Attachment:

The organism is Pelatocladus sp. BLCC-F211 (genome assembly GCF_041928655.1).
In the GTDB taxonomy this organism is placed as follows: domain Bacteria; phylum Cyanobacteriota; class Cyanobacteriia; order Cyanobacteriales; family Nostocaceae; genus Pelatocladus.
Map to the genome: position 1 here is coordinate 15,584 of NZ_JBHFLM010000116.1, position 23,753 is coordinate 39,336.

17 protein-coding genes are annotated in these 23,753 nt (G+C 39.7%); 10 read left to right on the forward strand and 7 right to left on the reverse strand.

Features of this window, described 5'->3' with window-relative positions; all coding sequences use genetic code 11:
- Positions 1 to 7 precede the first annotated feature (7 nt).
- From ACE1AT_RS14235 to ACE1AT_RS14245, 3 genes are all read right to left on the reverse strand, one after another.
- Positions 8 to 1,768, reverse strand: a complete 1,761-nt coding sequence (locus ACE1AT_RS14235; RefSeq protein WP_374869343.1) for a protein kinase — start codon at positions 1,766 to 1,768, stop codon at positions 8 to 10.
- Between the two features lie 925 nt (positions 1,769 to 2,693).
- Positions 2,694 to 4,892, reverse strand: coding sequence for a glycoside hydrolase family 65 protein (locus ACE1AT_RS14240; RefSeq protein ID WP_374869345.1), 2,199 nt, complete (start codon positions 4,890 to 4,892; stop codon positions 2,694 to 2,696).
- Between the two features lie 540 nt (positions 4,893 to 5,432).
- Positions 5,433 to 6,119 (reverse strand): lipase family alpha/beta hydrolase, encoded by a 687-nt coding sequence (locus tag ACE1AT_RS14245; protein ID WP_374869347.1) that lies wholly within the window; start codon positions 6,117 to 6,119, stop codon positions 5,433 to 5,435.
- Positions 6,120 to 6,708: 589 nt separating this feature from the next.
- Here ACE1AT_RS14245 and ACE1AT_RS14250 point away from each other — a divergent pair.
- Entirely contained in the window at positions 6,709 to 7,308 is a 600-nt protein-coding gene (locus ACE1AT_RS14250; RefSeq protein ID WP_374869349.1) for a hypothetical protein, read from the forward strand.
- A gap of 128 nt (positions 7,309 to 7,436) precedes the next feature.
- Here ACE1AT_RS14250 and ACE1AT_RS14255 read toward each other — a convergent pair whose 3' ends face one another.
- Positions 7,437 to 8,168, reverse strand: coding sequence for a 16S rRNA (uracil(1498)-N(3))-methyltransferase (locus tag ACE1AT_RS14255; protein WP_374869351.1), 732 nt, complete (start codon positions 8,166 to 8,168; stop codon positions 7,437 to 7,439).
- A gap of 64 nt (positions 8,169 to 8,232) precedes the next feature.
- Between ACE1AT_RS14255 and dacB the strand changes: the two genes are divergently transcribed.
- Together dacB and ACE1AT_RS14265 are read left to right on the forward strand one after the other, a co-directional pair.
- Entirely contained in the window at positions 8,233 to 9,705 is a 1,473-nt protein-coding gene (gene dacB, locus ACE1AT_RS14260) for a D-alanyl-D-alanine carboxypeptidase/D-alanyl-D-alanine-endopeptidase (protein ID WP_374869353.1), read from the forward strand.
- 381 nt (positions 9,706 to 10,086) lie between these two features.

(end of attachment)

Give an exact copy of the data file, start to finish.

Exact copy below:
The organism is Pelatocladus sp. BLCC-F211 (genome assembly GCF_041928655.1).
In the GTDB taxonomy this organism is placed as follows: domain Bacteria; phylum Cyanobacteriota; class Cyanobacteriia; order Cyanobacteriales; family Nostocaceae; genus Pelatocladus.
Map to the genome: position 1 here is coordinate 15,584 of NZ_JBHFLM010000116.1, position 23,753 is coordinate 39,336.

17 protein-coding genes are annotated in these 23,753 nt (G+C 39.7%); 10 read left to right on the forward strand and 7 right to left on the reverse strand.

Features of this window, described 5'->3' with window-relative positions; all coding sequences use genetic code 11:
- Positions 1 to 7 precede the first annotated feature (7 nt).
- From ACE1AT_RS14235 to ACE1AT_RS14245, 3 genes are all read right to left on the reverse strand, one after another.
- Positions 8 to 1,768, reverse strand: a complete 1,761-nt coding sequence (locus ACE1AT_RS14235; RefSeq protein WP_374869343.1) for a protein kinase — start codon at positions 1,766 to 1,768, stop codon at positions 8 to 10.
- Between the two features lie 925 nt (positions 1,769 to 2,693).
- Positions 2,694 to 4,892, reverse strand: coding sequence for a glycoside hydrolase family 65 protein (locus ACE1AT_RS14240; RefSeq protein ID WP_374869345.1), 2,199 nt, complete (start codon positions 4,890 to 4,892; stop codon positions 2,694 to 2,696).
- Between the two features lie 540 nt (positions 4,893 to 5,432).
- Positions 5,433 to 6,119 (reverse strand): lipase family alpha/beta hydrolase, encoded by a 687-nt coding sequence (locus tag ACE1AT_RS14245; protein ID WP_374869347.1) that lies wholly within the window; start codon positions 6,117 to 6,119, stop codon positions 5,433 to 5,435.
- Positions 6,120 to 6,708: 589 nt separating this feature from the next.
- Here ACE1AT_RS14245 and ACE1AT_RS14250 point away from each other — a divergent pair.
- Entirely contained in the window at positions 6,709 to 7,308 is a 600-nt protein-coding gene (locus ACE1AT_RS14250; RefSeq protein ID WP_374869349.1) for a hypothetical protein, read from the forward strand.
- A gap of 128 nt (positions 7,309 to 7,436) precedes the next feature.
- Here ACE1AT_RS14250 and ACE1AT_RS14255 read toward each other — a convergent pair whose 3' ends face one another.
- Positions 7,437 to 8,168, reverse strand: coding sequence for a 16S rRNA (uracil(1498)-N(3))-methyltransferase (locus tag ACE1AT_RS14255; protein WP_374869351.1), 732 nt, complete (start codon positions 8,166 to 8,168; stop codon positions 7,437 to 7,439).
- A gap of 64 nt (positions 8,169 to 8,232) precedes the next feature.
- Between ACE1AT_RS14255 and dacB the strand changes: the two genes are divergently transcribed.
- Together dacB and ACE1AT_RS14265 are read left to right on the forward strand one after the other, a co-directional pair.
- Entirely contained in the window at positions 8,233 to 9,705 is a 1,473-nt protein-coding gene (gene dacB, locus ACE1AT_RS14260) for a D-alanyl-D-alanine carboxypeptidase/D-alanyl-D-alanine-endopeptidase (protein ID WP_374869353.1), read from the forward strand.
- 381 nt (positions 9,706 to 10,086) lie between these two features.